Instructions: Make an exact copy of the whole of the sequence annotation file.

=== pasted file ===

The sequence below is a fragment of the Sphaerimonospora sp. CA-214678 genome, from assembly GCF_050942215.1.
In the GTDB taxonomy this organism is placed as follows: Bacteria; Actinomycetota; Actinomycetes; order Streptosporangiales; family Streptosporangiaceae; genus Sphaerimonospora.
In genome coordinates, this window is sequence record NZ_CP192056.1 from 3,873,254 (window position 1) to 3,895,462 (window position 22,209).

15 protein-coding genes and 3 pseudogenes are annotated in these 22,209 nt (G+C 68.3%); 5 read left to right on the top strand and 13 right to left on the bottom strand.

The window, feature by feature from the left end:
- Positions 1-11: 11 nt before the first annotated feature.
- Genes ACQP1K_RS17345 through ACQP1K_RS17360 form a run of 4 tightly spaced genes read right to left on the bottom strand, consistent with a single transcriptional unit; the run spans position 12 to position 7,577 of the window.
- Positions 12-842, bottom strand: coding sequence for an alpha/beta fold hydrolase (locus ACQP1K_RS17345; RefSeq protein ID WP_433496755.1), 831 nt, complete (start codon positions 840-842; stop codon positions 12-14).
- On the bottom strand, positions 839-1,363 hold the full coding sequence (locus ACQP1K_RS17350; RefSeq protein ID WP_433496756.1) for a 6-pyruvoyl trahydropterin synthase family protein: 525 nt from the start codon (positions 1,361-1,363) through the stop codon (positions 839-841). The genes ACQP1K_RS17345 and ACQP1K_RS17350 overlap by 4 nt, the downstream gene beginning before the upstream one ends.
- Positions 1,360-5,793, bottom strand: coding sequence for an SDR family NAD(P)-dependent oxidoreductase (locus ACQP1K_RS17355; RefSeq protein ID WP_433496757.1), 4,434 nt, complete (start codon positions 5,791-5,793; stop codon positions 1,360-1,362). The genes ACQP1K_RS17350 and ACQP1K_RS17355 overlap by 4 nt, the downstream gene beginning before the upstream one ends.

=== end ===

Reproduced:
The sequence below is a fragment of the Sphaerimonospora sp. CA-214678 genome, from assembly GCF_050942215.1.
In the GTDB taxonomy this organism is placed as follows: Bacteria; Actinomycetota; Actinomycetes; order Streptosporangiales; family Streptosporangiaceae; genus Sphaerimonospora.
In genome coordinates, this window is sequence record NZ_CP192056.1 from 3,873,254 (window position 1) to 3,895,462 (window position 22,209).

15 protein-coding genes and 3 pseudogenes are annotated in these 22,209 nt (G+C 68.3%); 5 read left to right on the top strand and 13 right to left on the bottom strand.

The window, feature by feature from the left end:
- Positions 1-11: 11 nt before the first annotated feature.
- Genes ACQP1K_RS17345 through ACQP1K_RS17360 form a run of 4 tightly spaced genes read right to left on the bottom strand, consistent with a single transcriptional unit; the run spans position 12 to position 7,577 of the window.
- Positions 12-842, bottom strand: coding sequence for an alpha/beta fold hydrolase (locus ACQP1K_RS17345; RefSeq protein ID WP_433496755.1), 831 nt, complete (start codon positions 840-842; stop codon positions 12-14).
- On the bottom strand, positions 839-1,363 hold the full coding sequence (locus ACQP1K_RS17350; RefSeq protein ID WP_433496756.1) for a 6-pyruvoyl trahydropterin synthase family protein: 525 nt from the start codon (positions 1,361-1,363) through the stop codon (positions 839-841). The genes ACQP1K_RS17345 and ACQP1K_RS17350 overlap by 4 nt, the downstream gene beginning before the upstream one ends.
- Positions 1,360-5,793, bottom strand: coding sequence for an SDR family NAD(P)-dependent oxidoreductase (locus ACQP1K_RS17355; RefSeq protein ID WP_433496757.1), 4,434 nt, complete (start codon positions 5,791-5,793; stop codon positions 1,360-1,362). The genes ACQP1K_RS17350 and ACQP1K_RS17355 overlap by 4 nt, the downstream gene beginning before the upstream one ends.